In the second tower my necklace started to move around rather actively! Not sure what to think of it but it seems odd to me. Maybe it is a special place.. Anyways, they are always looking for volunteers and I’m considering to sign up, just to find out if all the scary stories about nightly visitors are true. At least the place is a lovely photography spot!
Below a bit of history from the Charleville website:
In the 6th century, these lands were part of an ancient monastic site of Lynally, which itself was an ancient Durrow monastic settlement.
Later, in the early days of Ireland’s colonization, when the city of Dublin felt threatened by the wild tribes of the West, these lands became the focal point for the first Stuart, and later more violent Elizabethan, plantations.
Charleville Castle stands in an ancient Oak-forest site on lands that were once part of an estate which began to be assembled following on from a gift of 1,700 acres to the Moore family, made in 1577 by the Queen Elizabeth I.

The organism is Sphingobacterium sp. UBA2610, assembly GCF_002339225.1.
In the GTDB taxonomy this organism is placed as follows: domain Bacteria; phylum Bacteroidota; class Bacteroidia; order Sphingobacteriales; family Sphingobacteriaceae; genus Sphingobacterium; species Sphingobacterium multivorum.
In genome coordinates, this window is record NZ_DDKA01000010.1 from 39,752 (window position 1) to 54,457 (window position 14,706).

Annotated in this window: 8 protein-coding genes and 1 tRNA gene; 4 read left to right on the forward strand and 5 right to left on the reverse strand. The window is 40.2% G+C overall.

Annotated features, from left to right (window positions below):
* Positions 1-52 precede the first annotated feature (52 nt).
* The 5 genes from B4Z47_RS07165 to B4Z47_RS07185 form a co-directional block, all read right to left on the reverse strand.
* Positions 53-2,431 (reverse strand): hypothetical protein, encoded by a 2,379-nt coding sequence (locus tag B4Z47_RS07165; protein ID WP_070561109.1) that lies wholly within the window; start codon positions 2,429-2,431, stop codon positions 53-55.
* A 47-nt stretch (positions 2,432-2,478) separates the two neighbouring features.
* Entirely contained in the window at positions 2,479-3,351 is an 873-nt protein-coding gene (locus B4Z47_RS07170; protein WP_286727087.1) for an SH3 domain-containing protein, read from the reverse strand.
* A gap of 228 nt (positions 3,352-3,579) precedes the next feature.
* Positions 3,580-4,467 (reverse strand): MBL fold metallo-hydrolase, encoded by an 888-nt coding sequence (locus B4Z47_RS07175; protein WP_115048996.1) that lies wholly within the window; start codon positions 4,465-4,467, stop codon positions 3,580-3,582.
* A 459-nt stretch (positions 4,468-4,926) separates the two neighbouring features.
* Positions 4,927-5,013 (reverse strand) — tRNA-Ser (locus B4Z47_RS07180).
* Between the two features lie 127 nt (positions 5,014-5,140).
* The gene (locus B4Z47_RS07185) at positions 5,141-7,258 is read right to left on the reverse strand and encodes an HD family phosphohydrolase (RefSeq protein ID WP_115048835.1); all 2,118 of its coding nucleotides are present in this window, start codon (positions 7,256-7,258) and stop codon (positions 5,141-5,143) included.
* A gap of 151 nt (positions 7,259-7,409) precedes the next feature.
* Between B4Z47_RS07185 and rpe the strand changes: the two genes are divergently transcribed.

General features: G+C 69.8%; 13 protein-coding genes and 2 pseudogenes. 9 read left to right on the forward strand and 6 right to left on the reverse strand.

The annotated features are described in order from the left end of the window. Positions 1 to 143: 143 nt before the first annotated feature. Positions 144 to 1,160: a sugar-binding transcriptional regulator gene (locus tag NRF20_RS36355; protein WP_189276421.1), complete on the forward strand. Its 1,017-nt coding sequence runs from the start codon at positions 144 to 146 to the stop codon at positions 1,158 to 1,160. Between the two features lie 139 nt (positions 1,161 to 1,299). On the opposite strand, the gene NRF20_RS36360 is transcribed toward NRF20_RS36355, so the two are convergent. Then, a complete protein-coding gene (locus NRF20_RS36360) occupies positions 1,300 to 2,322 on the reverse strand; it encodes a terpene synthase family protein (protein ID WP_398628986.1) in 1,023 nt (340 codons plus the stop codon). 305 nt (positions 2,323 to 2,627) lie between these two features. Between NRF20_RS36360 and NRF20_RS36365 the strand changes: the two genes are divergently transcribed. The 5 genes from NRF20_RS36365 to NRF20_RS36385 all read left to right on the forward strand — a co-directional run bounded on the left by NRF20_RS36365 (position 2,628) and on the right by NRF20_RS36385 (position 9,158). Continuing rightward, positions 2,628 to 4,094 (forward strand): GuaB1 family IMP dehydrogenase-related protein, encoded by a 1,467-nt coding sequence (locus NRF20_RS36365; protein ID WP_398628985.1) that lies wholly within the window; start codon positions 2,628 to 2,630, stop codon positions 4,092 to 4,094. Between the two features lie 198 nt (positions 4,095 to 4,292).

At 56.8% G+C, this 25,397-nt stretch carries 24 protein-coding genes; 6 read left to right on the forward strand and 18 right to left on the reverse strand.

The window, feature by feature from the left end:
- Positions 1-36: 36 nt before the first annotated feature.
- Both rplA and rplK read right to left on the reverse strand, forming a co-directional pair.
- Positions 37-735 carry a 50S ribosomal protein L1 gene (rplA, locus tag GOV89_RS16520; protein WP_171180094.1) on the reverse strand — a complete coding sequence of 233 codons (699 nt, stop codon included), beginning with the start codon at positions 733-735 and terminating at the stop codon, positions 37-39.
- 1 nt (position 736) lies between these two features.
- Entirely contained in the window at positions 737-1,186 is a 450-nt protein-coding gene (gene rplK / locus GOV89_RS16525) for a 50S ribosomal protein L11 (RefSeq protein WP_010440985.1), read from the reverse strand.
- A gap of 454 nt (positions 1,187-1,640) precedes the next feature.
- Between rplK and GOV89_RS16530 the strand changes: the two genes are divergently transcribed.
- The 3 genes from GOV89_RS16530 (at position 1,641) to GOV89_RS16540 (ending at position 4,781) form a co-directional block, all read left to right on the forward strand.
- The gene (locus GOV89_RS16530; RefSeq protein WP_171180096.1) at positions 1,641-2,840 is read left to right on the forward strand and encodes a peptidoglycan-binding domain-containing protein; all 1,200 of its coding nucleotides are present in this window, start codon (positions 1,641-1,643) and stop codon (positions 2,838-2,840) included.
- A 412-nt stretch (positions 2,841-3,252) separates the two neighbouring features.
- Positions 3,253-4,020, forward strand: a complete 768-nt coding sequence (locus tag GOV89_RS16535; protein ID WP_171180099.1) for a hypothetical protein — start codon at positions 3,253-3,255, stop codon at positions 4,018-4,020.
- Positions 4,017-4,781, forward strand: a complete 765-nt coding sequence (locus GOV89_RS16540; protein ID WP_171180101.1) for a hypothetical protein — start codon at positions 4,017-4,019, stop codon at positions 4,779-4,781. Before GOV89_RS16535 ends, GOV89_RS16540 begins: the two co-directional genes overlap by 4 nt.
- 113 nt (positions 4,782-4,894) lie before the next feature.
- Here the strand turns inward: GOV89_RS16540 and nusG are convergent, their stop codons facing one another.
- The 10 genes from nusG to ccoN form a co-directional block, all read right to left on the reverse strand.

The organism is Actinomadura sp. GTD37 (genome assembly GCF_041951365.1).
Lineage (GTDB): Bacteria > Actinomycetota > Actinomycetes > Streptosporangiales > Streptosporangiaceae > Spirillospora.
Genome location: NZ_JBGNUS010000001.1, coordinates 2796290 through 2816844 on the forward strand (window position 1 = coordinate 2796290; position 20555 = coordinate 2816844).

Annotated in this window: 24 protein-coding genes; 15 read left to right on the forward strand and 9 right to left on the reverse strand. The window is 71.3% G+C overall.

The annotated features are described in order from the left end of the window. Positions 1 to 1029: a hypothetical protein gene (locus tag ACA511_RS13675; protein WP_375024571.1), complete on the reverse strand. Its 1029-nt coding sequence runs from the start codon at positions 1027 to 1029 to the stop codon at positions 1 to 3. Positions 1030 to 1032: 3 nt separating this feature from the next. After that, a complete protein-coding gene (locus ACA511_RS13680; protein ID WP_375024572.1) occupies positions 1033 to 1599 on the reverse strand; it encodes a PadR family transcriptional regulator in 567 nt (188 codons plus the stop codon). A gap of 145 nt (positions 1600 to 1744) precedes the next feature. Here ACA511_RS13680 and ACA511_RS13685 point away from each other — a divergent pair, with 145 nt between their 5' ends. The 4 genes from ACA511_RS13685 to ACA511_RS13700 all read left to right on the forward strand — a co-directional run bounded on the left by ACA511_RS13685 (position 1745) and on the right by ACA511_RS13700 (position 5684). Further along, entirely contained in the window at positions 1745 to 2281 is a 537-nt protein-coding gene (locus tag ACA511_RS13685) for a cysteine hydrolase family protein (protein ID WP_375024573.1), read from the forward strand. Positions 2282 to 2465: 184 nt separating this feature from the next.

A member of the Moore family was raised to the Earldom of Charleville, but the title lapsed in 1764 due to the lack of heirs in the direct male line. The lands, however, were eventually inherited by the six-month old infant Charles William Bury, born into Co. Limerick land-owning family, who was importantly, also a grand-nephew of the last Earl.
Tullamoore in these times was a village generally featuring thatched roofs and was largely destroyed by fire in 1785 as result of an hot-air balloon being mismanaged during the 21st birthday celebrations of Charles William Bury. The rebuilding of Tullamoore on an improved plan and scale, with wider streets and more substantial buildings, was sponsored by the trustees and estate of Charles William Bury.
Charles William Bury was created Baron Tullamoore in 1797, and, as a man of considerable wealth, joined into a fashion of castle building by engaging the services of the renowned architect Francis Johnston in the planning of castle to be built near Tullamoore.